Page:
A few months ago, I posted about what felt to me like my lack of "original thought" in my blogging. Sébastien Paquet posted a lovely response
that cheered me immensely:
This is a core problem of being an "eyes-wide-open librarian". You have such a wide view of things that you inevitable become aware of others' ideas that are similar to yours.
Most people focus more narrowly on what they do; as a result they aren't aware that they are reinventing the wheel. Fortunately for them, it often turns out that the people who review their work aren't either.
Truth be told, there aren't that many good, original ideas around, but many people would rather believe it were so.
Good ideas need amplification, explanation, and new angles from other people. How I wish that one could get credit for such creative work.
I thought of this again last night as I was mulling over an e-mail exchange I'd had with Kevin Werbach. I'd sent him mail after posting my extended rant, and he'd sent back a very nice reply in which he asked me to tell him what I might bring to the table.
Now, this is where all the interesting defensive mechanisms in my brain start to kick in. If I put everything into that response, talk about my passions and interests and why I think what I have to say matters, there's far more risk. Because then if the answer is "thanks, but no thanks," it's a rejection of true self. Much easier, then, to toss off a quick laundry list of experience and interest, and try to feel nonchalant about it. That way if it doesn't fly, I can always say "well, it's not like I really tried." I know this is one of my most problematic personality traits (and, alas, it's one I see echoed in my oldest son, who is more like me than I ever imagined a person could be). You miss out on a lot if you're not willing to take those kinds of risks--risks that you might not be the best at something, might not get picked, might not get praised.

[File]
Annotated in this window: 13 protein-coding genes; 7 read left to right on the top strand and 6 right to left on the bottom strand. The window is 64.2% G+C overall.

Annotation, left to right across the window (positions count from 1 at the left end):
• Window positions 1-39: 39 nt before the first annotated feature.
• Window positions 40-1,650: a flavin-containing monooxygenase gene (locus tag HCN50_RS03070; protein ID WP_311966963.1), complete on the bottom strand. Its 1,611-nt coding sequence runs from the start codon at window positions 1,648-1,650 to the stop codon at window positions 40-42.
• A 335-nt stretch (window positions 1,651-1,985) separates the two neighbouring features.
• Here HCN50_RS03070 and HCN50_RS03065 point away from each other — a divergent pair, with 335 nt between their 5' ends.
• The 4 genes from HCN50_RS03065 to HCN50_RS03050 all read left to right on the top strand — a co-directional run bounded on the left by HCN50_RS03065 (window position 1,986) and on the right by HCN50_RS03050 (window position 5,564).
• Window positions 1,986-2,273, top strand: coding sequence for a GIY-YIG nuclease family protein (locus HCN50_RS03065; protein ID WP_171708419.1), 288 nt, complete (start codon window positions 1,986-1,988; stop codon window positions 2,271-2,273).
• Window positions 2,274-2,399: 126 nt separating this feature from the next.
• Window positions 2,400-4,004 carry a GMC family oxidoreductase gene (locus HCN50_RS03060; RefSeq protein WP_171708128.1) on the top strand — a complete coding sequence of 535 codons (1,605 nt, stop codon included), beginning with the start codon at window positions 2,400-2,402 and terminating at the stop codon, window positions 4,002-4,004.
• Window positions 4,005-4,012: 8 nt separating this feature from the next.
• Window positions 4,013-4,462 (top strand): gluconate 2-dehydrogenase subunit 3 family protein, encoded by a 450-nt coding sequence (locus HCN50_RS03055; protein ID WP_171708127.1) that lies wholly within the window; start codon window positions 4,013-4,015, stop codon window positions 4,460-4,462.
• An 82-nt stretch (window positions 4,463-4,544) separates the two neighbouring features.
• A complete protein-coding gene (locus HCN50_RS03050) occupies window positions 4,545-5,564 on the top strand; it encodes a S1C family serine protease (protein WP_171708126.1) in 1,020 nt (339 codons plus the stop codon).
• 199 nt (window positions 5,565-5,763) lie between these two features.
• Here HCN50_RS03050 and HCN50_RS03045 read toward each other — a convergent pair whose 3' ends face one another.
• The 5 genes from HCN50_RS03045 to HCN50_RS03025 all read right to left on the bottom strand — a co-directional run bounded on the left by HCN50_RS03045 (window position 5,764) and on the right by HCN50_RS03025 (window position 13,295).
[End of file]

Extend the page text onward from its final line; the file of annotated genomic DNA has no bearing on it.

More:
So last night, I started thinking more about why, exactly, I think I have something to offer to the public discourse on new technologies. I mentally dredged through my postings from the past six months, looking for themes, for core ideas, for things that resonated. What finally made it all click was the title of Meg Hourihan's upcoming talk at ETCON: "From the Margins of the Writeable Web."
The margins. The edges. The boundaries. The outlines. After reading about last year's Supernova, where outlines
seemed to be quite a theme, I wrote a bit about outlines and boundaries
, but didn't go nearly as far with that in writing as I'd wanted to. Later, after the Columbia tragedy, I wrote a bit more on the topic:
I thought a lot more about outlines, edges, boundaries, and how the most interesting things seem to happen at the edges. The edge to edge linking of blogs...the interdisciplinary ideas that emerge at the boundaries of traditional thought...and the excitement of crossing boundaries--whether they be physical, intellectual, or emotional. (3 February 2003)
That's it. Right there. The core of what I've been saying to my colleagues, to my friends, to myself. The most interesting things seem to happen at the edges. That's where the connections happen. That's where the borders and boundaries are still permeable, where change happens, where innovation thrives.
The problem is, when you're in the center, it's hard to see
the edges. Joi blogged about this a bit in February, after he and I chatted online for a bit about power and control and the difficulty of effecting change from within the power structure: